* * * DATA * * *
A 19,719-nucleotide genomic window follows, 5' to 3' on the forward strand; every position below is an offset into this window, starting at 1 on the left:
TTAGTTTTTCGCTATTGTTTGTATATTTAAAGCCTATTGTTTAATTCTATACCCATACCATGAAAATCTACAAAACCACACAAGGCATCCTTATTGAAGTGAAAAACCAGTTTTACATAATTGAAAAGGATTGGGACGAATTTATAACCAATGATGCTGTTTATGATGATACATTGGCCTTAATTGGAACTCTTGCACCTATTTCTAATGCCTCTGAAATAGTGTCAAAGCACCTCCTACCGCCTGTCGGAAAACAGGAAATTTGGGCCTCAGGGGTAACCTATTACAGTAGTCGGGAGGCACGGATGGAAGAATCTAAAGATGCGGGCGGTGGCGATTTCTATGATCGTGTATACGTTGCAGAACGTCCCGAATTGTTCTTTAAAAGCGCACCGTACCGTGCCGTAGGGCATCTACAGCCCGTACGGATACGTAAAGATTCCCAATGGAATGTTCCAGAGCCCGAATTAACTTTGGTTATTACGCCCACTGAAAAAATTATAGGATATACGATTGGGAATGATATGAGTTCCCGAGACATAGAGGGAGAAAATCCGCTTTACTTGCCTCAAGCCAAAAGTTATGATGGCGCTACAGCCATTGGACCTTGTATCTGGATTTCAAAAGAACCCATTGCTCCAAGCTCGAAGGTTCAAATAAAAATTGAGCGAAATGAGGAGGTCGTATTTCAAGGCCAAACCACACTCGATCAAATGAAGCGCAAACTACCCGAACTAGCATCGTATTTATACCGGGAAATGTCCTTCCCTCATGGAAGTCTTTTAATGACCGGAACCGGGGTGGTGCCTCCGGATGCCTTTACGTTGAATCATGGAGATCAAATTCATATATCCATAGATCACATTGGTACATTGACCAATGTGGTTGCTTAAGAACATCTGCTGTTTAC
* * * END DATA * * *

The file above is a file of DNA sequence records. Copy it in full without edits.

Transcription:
A 19,719-nucleotide genomic window follows, 5' to 3' on the forward strand; every position below is an offset into this window, starting at 1 on the left:
TTAGTTTTTCGCTATTGTTTGTATATTTAAAGCCTATTGTTTAATTCTATACCCATACCATGAAAATCTACAAAACCACACAAGGCATCCTTATTGAAGTGAAAAACCAGTTTTACATAATTGAAAAGGATTGGGACGAATTTATAACCAATGATGCTGTTTATGATGATACATTGGCCTTAATTGGAACTCTTGCACCTATTTCTAATGCCTCTGAAATAGTGTCAAAGCACCTCCTACCGCCTGTCGGAAAACAGGAAATTTGGGCCTCAGGGGTAACCTATTACAGTAGTCGGGAGGCACGGATGGAAGAATCTAAAGATGCGGGCGGTGGCGATTTCTATGATCGTGTATACGTTGCAGAACGTCCCGAATTGTTCTTTAAAAGCGCACCGTACCGTGCCGTAGGGCATCTACAGCCCGTACGGATACGTAAAGATTCCCAATGGAATGTTCCAGAGCCCGAATTAACTTTGGTTATTACGCCCACTGAAAAAATTATAGGATATACGATTGGGAATGATATGAGTTCCCGAGACATAGAGGGAGAAAATCCGCTTTACTTGCCTCAAGCCAAAAGTTATGATGGCGCTACAGCCATTGGACCTTGTATCTGGATTTCAAAAGAACCCATTGCTCCAAGCTCGAAGGTTCAAATAAAAATTGAGCGAAATGAGGAGGTCGTATTTCAAGGCCAAACCACACTCGATCAAATGAAGCGCAAACTACCCGAACTAGCATCGTATTTATACCGGGAAATGTCCTTCCCTCATGGAAGTCTTTTAATGACCGGAACCGGGGTGGTGCCTCCGGATGCCTTTACGTTGAATCATGGAGATCAAATTCATATATCCATAGATCACATTGGTACATTGACCAATGTGGTTGCTTAAGAACATCTGCTGTTTAC